Cumbria

Penrith festival preserves marmalade tradition

Marmalade entries at festival Image copyright Hermione McCosh Photography
Image caption The festival at the Dalemain Estate is now in its 13th year

Paddington Bear's favourite sandwich filling is being celebrated at a festival in Cumbria.

The Marmalade Festival at Dalemain, near Penrith, has attracted 2,700 entries from more than 30 countries, including Australia, Kenya, and Taiwan.

Hundreds were also submitted from Japan, where the preserve is popular.

Visitors included a delegation from Japan, with the Mayor of Yawatahama announcing plans to host a sister festival in his home city in 2019.

Image copyright Marmalade Festival
Image caption The Marmalade Festival at Dalemain has attracted 2,700 entries
Image copyright Marmalade Festival
Image caption Australia won the "Marmal-Ashes" trophy by a wicket

Anyone can enter their preserve at the event, which is now in its 13th year, and the winner will be sold at Fortnum & Mason.

The winner of the Double Gold title was Janice Miners from Cornwall, whose grapefruit and gin combination was described by judges as "zesty and fresh".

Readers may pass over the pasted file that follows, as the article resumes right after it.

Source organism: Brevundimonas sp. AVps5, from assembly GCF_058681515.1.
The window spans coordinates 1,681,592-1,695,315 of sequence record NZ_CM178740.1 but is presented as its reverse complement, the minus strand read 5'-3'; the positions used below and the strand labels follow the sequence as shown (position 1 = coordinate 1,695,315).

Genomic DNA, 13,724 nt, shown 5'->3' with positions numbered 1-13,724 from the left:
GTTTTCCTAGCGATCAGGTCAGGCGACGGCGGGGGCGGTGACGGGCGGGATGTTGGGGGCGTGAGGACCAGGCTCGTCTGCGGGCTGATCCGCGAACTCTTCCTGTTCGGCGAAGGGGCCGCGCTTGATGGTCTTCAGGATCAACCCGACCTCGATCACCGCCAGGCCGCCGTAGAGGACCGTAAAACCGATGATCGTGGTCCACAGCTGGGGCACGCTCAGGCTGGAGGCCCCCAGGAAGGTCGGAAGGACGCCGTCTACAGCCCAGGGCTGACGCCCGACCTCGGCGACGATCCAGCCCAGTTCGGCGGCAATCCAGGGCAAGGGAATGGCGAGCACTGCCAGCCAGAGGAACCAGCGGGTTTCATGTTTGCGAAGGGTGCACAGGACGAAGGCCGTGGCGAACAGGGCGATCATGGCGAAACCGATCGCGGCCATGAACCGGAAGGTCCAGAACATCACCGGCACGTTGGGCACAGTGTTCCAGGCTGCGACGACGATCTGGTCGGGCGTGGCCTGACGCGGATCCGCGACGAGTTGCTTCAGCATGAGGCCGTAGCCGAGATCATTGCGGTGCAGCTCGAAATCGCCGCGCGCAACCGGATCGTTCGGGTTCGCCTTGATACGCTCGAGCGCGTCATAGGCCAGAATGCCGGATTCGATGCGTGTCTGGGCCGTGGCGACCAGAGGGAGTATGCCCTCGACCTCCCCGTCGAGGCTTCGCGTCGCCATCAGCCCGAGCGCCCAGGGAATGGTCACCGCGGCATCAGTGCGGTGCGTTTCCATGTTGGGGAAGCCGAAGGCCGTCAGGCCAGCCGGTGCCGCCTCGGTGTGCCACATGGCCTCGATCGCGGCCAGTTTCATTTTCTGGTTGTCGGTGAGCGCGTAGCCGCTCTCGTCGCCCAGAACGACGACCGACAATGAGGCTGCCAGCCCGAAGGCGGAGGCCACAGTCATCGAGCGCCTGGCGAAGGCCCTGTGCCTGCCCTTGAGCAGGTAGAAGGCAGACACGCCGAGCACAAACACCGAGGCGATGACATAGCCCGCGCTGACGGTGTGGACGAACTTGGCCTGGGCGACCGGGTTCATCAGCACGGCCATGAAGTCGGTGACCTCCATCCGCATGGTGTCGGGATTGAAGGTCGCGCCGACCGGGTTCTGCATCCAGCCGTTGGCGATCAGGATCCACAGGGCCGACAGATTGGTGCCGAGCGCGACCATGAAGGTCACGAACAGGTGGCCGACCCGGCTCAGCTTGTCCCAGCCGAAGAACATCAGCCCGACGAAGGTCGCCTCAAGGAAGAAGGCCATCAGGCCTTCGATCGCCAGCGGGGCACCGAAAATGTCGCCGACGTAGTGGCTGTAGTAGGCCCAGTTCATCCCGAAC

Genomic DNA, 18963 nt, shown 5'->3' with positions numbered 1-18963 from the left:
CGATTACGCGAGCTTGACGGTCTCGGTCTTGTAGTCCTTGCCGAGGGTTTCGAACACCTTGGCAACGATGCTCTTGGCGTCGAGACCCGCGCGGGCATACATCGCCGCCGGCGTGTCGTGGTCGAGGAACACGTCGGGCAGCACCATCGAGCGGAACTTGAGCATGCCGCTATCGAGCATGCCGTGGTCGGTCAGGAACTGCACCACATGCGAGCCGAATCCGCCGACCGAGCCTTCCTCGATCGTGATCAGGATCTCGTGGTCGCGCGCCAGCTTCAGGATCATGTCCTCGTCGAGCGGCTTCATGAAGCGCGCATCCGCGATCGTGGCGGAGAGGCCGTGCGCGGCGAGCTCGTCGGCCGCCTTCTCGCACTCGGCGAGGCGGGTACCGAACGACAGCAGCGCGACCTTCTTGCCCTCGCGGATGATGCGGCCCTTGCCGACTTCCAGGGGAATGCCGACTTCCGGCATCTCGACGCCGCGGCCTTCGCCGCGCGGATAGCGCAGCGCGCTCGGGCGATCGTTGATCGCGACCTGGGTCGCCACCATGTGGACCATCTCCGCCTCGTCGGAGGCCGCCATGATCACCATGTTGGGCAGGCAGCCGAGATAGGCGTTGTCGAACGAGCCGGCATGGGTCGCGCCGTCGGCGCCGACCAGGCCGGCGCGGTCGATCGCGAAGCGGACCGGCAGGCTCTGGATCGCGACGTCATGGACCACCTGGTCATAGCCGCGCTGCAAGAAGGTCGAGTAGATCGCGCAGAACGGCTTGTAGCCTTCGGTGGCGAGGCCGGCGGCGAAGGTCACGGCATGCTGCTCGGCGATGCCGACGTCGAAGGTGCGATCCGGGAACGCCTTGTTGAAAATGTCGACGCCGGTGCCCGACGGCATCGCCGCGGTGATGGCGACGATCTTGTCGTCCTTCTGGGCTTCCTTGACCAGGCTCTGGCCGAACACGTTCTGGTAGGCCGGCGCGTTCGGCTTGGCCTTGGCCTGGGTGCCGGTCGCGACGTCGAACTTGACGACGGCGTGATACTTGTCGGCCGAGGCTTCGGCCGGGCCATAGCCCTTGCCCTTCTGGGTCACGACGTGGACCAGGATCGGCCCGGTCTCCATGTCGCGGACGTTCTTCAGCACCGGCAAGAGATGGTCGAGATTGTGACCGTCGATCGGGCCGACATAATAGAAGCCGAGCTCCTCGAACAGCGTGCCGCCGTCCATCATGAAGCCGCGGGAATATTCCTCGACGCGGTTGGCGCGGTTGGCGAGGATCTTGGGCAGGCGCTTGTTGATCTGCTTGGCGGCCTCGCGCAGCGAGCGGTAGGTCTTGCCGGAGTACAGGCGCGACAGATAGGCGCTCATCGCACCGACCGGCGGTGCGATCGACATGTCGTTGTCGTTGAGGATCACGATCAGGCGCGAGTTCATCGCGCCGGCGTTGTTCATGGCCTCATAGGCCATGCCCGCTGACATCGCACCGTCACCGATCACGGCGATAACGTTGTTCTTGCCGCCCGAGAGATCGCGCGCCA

Veda Karlo, a marmalade maker from New York, won an award for the most inventive concoction, with the Seville orange, cranberry and horseradish flavours "working together effortlessly".

Image copyright Marmalade Festival
Image caption A grapefruit and gin combination took the Double Gold title

An annual feature pays a nod to the cricketing rivalry between Australia and England, with a group of marmalade makers from Buninyong in Victoria taking home the "Marmal-Ashes" trophy.

The weekend-long event attracted hundred of visitors, and even though snow on Sunday led to the closure of the estate's car park, visitors arrived via a shuttle-bus from Penrith.

Image copyright Marmalade Festival
Image caption Snow led to the closure of the venue's car park, but visitors were able to arrive via a shuttle bus

The festival's founder Jane Hasell-McCosh said: "I think this is a very exciting time to be making preserves, as we are seeing how people's love for marmalade and creativity have led to a true embracing of the versatility of the preserve, with all sorts of interesting flavours and ingredients being incorporated.

"The Marmalade community has continued to grow and I am so delighted to be involved in plans for a new Japanese festival.

"I look forward to seeing the ways in which this festival will be both a showcase of Japanese-British friendship, and a wonderfully unique Japanese event."

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